Evidence of aid effectiveness may reduce charitable giving for some

Ever wondered why so many charitable campaigns often lack contextual information on their aid recipients? Well, it turns out charitable groups might just be responding to some of their contributors’ need for as little information as possible, the result of which are the often simplistic silly campaigns to help starving people in nameless war-torn countries in the developing world.

According to Karlan and Wood in a paper on donor responses to information on aid effectiveness (it is a direct mail experiment):

We test how donors respond to new information about a charity’s effectiveness. Freedom from Hunger implemented a test of its direct marketing solicitations, varying letters by whether they include a discussion of their program’s impact as measured by scientific research. The base script, used for both treatment and control, included a standard qualitative story about an individual beneficiary. Adding scientific impact information has no effect on whether someone donates, or how much, in the full sample. However, we find that amongst recent prior donors (those we posit more likely to open the mail and thus notice the treatment), large prior donors increase the likelihood of giving in response to information on aid effectiveness, whereas small prior donors decrease their giving. We motivate the analysis and experiment with a theoretical model that highlights two predictions. First, larger gift amounts, holding education and income constant, is a proxy for altruism giving (as it is associated with giving more to fewer charities) versus warm glow giving (giving less to more charities). Second, those motivated by altruism will respond positively to appeals based on evidence, whereas those motivated by warm glow may respond negatively to appeals based on evidence as it turns off the emotional trigger for giving, or highlights uncertainty in aid effectiveness.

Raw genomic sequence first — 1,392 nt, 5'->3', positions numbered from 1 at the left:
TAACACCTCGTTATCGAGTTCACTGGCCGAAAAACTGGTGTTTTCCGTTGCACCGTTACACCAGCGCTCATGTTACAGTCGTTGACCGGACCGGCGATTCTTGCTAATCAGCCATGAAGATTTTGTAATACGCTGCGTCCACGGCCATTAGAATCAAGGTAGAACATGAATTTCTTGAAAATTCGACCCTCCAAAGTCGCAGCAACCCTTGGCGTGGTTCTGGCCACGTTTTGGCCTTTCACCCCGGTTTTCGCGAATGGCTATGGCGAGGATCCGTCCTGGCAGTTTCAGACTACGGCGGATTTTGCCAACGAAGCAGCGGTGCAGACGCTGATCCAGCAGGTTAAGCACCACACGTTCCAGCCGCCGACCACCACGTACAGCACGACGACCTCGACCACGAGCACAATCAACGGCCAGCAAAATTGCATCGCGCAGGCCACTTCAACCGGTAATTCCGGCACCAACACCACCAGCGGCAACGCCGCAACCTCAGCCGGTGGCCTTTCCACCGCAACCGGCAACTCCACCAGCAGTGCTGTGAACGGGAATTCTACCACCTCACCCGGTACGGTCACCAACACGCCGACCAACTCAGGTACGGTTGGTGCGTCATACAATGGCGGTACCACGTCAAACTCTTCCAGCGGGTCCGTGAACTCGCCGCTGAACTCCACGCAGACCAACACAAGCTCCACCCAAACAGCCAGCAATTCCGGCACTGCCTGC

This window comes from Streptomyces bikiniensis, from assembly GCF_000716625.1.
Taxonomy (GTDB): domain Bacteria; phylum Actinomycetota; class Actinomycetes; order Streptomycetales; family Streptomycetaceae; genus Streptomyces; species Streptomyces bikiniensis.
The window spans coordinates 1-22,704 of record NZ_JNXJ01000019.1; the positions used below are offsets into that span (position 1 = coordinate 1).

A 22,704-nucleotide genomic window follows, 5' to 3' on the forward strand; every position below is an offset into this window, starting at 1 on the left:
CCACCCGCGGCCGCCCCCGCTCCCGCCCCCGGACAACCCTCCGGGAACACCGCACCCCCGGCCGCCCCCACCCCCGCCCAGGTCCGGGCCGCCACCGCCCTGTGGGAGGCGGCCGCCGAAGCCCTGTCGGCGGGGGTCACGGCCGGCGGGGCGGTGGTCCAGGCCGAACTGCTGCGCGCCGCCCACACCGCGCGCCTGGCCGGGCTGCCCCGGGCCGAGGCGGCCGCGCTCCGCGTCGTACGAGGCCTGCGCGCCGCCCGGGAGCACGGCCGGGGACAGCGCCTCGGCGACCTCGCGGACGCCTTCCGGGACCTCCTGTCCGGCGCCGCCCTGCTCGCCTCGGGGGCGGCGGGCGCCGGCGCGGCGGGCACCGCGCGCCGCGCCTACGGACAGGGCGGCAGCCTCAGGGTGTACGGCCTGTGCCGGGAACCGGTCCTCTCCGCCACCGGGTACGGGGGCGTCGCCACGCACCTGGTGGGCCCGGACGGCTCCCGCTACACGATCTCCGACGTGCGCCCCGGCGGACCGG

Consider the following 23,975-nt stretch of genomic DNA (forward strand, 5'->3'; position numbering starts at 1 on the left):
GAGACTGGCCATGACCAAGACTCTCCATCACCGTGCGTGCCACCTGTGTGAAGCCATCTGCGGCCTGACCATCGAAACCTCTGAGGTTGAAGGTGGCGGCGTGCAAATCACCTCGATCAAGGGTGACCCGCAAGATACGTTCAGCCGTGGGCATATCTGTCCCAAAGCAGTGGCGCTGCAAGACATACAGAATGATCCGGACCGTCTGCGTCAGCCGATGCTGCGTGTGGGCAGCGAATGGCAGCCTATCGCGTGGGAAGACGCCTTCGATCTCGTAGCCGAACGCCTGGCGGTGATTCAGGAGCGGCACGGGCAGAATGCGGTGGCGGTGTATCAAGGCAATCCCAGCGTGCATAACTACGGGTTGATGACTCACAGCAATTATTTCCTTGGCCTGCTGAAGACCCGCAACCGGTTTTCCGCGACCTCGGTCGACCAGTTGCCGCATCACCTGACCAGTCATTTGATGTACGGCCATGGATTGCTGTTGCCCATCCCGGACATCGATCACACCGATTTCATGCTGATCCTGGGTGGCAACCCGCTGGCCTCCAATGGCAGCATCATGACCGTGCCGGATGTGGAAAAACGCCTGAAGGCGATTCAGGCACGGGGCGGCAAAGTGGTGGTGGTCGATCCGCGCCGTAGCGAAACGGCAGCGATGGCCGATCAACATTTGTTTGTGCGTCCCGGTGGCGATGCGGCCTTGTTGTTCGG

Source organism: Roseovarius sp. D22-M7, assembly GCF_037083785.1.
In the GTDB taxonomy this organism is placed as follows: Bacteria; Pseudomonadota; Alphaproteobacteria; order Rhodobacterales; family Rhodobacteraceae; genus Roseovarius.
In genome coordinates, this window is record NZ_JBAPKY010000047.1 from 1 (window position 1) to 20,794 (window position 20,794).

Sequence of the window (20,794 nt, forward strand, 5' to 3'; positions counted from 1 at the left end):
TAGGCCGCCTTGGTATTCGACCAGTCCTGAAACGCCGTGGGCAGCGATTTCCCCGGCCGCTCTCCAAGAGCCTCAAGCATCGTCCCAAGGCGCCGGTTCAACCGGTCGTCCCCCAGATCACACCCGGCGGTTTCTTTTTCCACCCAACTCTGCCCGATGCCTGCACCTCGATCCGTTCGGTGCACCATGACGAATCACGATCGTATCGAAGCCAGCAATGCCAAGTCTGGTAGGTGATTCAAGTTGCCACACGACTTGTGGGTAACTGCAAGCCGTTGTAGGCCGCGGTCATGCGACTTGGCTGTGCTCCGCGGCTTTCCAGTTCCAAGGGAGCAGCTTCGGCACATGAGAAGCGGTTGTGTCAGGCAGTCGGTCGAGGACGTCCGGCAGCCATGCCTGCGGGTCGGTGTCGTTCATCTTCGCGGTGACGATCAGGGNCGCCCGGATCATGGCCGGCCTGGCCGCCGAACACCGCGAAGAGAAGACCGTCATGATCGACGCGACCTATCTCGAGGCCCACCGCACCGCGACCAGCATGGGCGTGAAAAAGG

They also add that:

Our finding that smaller prior donors respond to information on charitable effectiveness by donating less frequently and in smaller amounts is consistent with other research showing that emotional impulses for giving shut down in the presence of analytical information. Indeed, controlled laboratory experiments have produced insights that suggest that emotionally triggered generosity may be dampened by appeals that include statistical or deliberative information. For example, people donate less to feed a malnourished child when statistics that put this child in the larger context of famine in Africa are mentioned. 

H/T Marginal Revolution.

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One thought on “Evidence of aid effectiveness may reduce charitable giving for some

  1. Pingback: Saturday Morning #18 | A Pett Project

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